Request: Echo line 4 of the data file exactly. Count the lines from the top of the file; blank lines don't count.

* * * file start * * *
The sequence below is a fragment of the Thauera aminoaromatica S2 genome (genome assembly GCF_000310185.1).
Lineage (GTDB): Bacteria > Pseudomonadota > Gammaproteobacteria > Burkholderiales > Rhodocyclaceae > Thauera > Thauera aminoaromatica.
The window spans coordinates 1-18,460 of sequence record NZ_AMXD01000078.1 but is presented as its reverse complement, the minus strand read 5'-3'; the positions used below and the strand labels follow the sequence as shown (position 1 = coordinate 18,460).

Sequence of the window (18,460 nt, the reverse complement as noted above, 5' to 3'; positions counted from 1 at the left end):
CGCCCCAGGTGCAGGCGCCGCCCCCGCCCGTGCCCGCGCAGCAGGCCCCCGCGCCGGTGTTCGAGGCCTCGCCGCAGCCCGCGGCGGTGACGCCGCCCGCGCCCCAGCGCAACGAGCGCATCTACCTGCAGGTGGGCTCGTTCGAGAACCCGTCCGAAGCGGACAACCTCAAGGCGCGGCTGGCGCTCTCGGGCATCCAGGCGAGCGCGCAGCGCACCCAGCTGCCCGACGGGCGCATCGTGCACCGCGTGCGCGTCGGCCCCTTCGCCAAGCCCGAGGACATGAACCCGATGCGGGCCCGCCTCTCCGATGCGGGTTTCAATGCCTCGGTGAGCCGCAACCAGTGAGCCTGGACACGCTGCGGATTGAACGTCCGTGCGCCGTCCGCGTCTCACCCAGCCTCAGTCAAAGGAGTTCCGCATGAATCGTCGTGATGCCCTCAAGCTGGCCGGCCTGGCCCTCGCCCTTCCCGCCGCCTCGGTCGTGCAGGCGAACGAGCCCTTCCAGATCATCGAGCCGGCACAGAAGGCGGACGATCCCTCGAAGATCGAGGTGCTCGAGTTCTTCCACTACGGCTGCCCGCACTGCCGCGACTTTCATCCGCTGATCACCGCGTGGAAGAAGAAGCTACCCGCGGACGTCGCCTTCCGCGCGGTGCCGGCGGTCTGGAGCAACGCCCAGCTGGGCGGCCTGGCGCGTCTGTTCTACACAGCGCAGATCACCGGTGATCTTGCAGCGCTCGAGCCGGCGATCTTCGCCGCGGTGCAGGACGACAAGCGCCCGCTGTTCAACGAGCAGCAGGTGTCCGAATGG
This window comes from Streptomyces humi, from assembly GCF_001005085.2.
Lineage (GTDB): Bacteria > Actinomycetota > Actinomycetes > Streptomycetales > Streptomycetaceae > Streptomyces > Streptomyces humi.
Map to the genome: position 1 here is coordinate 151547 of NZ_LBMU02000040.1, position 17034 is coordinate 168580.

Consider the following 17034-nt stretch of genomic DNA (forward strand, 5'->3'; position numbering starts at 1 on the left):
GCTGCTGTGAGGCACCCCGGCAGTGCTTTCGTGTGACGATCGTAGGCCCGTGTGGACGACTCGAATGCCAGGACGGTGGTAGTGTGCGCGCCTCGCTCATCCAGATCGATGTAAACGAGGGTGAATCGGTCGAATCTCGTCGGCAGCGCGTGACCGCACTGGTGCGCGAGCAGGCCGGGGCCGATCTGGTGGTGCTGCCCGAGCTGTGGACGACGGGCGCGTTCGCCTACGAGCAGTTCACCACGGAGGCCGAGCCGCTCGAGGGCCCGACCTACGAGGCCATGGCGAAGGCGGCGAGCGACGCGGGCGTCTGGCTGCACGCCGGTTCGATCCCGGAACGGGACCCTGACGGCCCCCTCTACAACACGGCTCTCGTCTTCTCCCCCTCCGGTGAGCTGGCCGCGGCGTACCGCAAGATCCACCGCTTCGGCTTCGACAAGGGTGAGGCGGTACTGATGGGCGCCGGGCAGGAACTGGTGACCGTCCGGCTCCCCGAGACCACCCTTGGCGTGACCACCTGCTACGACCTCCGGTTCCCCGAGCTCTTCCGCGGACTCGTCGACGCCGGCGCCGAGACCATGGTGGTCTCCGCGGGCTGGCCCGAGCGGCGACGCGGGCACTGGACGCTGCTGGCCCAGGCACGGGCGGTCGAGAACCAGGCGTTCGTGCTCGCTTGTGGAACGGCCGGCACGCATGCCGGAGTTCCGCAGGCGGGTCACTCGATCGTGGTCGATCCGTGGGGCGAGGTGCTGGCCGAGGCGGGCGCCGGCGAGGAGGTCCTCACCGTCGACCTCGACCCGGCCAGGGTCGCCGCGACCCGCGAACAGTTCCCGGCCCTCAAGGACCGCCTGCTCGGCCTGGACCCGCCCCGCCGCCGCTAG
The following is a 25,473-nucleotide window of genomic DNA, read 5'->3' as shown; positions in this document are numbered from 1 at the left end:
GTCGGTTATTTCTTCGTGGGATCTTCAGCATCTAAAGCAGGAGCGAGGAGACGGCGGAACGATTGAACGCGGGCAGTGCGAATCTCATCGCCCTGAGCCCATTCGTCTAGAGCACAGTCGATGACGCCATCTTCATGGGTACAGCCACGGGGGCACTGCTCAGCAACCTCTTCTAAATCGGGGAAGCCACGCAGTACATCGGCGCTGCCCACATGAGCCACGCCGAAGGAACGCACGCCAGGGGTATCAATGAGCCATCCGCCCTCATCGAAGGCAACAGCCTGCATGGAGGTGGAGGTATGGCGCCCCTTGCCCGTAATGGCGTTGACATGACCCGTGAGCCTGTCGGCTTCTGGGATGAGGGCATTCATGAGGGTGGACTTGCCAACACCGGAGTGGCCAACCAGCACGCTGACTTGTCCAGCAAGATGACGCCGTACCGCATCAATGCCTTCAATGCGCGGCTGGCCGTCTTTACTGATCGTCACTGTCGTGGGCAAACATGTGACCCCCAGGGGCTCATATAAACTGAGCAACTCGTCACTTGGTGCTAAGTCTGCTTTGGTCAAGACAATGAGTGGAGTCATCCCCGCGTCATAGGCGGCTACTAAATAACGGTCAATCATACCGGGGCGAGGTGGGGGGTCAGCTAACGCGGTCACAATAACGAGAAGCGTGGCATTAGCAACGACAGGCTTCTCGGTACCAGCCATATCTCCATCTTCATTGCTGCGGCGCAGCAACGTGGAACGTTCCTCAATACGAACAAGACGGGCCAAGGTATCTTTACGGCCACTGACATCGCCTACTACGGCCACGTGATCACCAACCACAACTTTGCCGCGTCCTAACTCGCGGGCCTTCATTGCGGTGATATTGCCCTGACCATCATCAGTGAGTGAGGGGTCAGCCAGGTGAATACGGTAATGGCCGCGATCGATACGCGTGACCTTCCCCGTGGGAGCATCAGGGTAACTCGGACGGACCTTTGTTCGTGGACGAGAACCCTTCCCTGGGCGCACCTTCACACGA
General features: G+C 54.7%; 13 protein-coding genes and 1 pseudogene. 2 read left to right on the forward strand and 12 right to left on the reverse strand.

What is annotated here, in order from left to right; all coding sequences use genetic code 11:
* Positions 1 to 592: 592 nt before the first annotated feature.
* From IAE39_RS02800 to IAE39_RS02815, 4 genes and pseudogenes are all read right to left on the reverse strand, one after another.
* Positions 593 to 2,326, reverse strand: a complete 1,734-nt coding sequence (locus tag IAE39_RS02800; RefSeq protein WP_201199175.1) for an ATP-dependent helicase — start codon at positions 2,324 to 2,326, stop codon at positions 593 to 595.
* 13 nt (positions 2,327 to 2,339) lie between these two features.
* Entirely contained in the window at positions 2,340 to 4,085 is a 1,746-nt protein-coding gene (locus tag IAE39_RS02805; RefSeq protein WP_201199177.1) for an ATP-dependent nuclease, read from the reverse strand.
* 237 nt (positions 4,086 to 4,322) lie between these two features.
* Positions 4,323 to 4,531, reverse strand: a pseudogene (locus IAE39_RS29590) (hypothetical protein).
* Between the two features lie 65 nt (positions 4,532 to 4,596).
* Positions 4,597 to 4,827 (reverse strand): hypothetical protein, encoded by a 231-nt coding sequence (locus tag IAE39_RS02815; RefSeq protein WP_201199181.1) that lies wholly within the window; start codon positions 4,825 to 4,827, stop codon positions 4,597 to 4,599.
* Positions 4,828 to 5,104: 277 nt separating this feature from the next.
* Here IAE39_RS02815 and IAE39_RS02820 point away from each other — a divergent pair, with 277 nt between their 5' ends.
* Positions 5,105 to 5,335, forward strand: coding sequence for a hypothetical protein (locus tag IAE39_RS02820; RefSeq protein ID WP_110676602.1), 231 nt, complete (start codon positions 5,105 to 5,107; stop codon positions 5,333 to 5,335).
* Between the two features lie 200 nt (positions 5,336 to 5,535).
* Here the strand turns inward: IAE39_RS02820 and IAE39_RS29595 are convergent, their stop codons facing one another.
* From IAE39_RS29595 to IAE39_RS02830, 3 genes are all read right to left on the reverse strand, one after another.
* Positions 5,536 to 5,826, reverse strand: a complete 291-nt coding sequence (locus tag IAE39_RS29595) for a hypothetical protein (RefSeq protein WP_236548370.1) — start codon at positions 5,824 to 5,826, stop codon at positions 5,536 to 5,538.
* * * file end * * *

Sequence of the window (18,460 nt, the reverse complement as noted above, 5' to 3'; positions counted from 1 at the left end):